Most of the so-called “critical reviews” out there are nothing more than people I don’t know telling me why I should like a band. I don’t need someone to tell me why someone was great or to tell me that certain songs are better than others. We’re all capable of listening to the music and figuring it out for ourselves what’s great to us.
However, The Rolling Stones: Under Review 1962-1966 was actually much better than I initially expected. The first hint that this was going to be better than most was the fact that the riffs I heard were from actual Rolling Stones music, rather than being sound-alikes trying to imitate them in the studio.
The Rolling Stones: Under Review 1962-1966 is actually more of a biography than a review, and that’s just fine. It does a terrific job covering the early years of the Stones, bringing to the surface their roots in the blues music that’s been lost to many modern listeners of rock -n- roll.
Covered here are the early years with their covers of many blues tunes out there. There is plenty of time is spent discussing their blues recordings at Chess Studios. Many of these recordings have never been released, and unless you dig up some extremely early releases by the Stones (before Satisfaction) you’re missing out. It’s nice to see this period of time covered, especially for people who think their popularity began with the release of Satisfaction.
The build-up to the release of that breakout hit is evident. The history presented doesn’t stop, although it seemed to relish the earlier music much more, probably because so much less is known about that and talked about in a society where we want to know about the hits first, and the history later. Once the Stones had some success, the pressure to keep it going was enormous as it seemed necessary to release a hit single every two to three months. This had mixed results, as this DVD details.
The people commenting in The Rolling Stones: Under Review 1962-1966 might not be people I know, but at least they are people with connections to the band itself. Among those interviewed for details on the early years of the band is Dick Taylor. He was the first bass player for the Stones and went on to play in Pretty Things.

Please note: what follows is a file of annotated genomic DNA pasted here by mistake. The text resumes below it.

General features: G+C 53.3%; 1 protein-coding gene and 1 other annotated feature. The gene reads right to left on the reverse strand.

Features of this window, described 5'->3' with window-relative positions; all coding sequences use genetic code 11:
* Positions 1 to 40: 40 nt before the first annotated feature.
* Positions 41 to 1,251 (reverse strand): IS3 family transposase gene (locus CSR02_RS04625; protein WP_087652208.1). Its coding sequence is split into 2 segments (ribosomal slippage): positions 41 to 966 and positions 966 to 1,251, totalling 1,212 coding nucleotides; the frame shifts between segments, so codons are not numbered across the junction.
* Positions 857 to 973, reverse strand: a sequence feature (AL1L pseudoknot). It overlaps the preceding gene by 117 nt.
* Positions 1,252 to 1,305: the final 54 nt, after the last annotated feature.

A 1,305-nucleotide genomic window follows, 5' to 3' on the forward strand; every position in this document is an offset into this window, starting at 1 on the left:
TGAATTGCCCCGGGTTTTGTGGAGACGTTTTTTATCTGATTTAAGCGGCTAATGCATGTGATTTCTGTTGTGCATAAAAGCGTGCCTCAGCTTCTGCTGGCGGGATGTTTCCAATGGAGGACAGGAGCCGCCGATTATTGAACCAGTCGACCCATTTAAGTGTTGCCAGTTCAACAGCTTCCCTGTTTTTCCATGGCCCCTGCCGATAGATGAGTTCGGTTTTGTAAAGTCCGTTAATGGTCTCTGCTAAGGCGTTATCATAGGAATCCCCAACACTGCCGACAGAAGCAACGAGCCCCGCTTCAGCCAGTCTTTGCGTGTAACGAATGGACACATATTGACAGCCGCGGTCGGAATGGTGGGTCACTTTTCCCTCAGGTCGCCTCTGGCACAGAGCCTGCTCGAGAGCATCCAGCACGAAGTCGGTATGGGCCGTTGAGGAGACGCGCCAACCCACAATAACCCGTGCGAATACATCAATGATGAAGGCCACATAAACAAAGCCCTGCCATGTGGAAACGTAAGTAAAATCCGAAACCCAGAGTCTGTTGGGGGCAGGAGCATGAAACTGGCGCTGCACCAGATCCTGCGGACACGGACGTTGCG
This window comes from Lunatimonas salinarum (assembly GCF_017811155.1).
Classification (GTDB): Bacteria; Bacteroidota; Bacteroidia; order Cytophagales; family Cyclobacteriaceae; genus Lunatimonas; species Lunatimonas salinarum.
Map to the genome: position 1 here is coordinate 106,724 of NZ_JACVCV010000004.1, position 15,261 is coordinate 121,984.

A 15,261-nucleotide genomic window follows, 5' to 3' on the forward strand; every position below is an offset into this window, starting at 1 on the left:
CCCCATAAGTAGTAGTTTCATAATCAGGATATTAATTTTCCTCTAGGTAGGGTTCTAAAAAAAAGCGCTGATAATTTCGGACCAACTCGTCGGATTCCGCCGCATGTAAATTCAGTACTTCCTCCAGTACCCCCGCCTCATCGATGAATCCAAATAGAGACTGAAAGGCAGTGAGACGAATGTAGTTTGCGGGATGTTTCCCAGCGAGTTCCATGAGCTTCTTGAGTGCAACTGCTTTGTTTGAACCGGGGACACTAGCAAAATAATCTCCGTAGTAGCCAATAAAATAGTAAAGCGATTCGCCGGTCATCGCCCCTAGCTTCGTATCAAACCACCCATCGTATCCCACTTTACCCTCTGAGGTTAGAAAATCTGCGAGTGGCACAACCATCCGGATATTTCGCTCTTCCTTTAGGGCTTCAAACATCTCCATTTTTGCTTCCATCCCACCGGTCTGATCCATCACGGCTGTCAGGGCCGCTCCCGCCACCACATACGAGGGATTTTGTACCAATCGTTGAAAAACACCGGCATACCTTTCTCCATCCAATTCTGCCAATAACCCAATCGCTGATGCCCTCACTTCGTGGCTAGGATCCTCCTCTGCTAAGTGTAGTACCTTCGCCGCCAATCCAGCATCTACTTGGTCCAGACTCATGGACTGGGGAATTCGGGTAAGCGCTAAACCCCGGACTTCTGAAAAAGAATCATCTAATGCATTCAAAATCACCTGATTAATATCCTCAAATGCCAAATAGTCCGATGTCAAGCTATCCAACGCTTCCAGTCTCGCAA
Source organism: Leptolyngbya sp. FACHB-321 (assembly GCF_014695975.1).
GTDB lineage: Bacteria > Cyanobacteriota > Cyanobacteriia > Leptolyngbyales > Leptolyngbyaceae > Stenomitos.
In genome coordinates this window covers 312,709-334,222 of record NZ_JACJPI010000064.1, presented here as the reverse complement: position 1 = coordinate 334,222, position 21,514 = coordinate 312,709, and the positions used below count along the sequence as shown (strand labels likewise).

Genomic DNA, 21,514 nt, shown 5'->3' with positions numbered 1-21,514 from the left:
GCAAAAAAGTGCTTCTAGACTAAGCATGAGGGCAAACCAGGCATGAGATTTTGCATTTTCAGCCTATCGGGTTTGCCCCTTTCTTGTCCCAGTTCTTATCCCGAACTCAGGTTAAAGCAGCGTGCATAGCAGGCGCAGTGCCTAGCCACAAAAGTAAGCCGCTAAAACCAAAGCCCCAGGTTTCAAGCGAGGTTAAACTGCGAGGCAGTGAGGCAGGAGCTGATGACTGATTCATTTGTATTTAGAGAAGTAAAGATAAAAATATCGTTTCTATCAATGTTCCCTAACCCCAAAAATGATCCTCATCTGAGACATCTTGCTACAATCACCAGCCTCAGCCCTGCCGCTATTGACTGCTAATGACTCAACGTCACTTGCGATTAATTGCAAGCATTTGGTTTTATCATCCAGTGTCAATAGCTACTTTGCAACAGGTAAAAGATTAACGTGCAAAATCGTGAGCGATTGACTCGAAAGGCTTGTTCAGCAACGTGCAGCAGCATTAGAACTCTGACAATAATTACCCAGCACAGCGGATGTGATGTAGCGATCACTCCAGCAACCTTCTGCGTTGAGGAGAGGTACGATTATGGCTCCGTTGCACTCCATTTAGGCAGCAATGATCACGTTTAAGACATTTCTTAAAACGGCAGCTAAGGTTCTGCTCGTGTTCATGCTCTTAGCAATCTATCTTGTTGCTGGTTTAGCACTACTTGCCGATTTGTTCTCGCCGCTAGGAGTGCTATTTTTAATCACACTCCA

The Stones were the “bad guys” as opposed to the Beatles, who were “the good guys”. It’s one of the reasons the Beatles reached out to them at times and there was less of a rivalry than the media would have you believe. It’s amazing to watch this and realize that Keith Richards was actually pretty good-looking at one time. With the exception of the friction in the band involving Brian Jones, there’s little behind-the-scenes information or details of their personal life. This is pretty much all about the music and steers clear of things that would come out in the gossip columns.
There’s plenty of vintage footage from early performances, along with photos taken at the time. Most of this is in black and white, but it looks fine so there has been some attention paid to restoring both the film and photographs.
There are some “extras” on the DVD. Probably the most worthwhile is the “contributor biographies” section. Instead of thinking “Who are these people? Why do I care what they say” this helps make a case for it. But overall I like the tone better of them giving the history of the band more than actually being “critical”. There are also some additional stories about the Rolling Stones that didn’t make the cut of the hour-and-a-half main presentation.
Between the early footage and the terrific way this covers their early blues roots so in-depth, I can actually say The Rolling Stones: Under Review 1962-1966 is worth checking out.
• “True Stories” – Those Who Knew the Stones Spill the Beans
• The Hardest Rolling Stones Quiz in the World Ever
• Contributor Biographies